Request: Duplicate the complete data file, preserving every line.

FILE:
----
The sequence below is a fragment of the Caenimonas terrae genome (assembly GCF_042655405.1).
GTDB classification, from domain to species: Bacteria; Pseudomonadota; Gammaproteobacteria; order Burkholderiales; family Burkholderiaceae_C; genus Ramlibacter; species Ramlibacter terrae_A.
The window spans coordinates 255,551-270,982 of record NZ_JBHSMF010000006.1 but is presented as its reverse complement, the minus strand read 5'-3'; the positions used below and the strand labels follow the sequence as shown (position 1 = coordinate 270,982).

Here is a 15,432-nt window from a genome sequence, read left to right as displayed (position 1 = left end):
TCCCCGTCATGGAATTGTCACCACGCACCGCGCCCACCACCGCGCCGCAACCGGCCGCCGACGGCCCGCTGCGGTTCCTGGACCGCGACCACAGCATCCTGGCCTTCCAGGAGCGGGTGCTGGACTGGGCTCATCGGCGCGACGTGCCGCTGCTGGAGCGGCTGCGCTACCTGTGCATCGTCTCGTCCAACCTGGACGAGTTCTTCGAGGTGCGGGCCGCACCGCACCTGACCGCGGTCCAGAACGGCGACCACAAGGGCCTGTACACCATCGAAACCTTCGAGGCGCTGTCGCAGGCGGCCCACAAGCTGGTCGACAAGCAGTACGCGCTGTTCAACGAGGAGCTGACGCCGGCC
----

The sequence below is a fragment of the Caenimonas terrae genome (assembly GCF_042655405.1).
GTDB classification, from domain to species: Bacteria; Pseudomonadota; Gammaproteobacteria; order Burkholderiales; family Burkholderiaceae_C; genus Ramlibacter; species Ramlibacter terrae_A.
The window spans coordinates 255,551-270,982 of record NZ_JBHSMF010000006.1 but is presented as its reverse complement, the minus strand read 5'-3'; the positions used below and the strand labels follow the sequence as shown (position 1 = coordinate 270,982).

Here is a 15,432-nt window from a genome sequence, read left to right as displayed (position 1 = left end):
TCCCCGTCATGGAATTGTCACCACGCACCGCGCCCACCACCGCGCCGCAACCGGCCGCCGACGGCCCGCTGCGGTTCCTGGACCGCGACCACAGCATCCTGGCCTTCCAGGAGCGGGTGCTGGACTGGGCTCATCGGCGCGACGTGCCGCTGCTGGAGCGGCTGCGCTACCTGTGCATCGTCTCGTCCAACCTGGACGAGTTCTTCGAGGTGCGGGCCGCACCGCACCTGACCGCGGTCCAGAACGGCGACCACAAGGGCCTGTACACCATCGAAACCTTCGAGGCGCTGTCGCAGGCGGCCCACAAGCTGGTCGACAAGCAGTACGCGCTGTTCAACGAGGAGCTGACGCCGGCC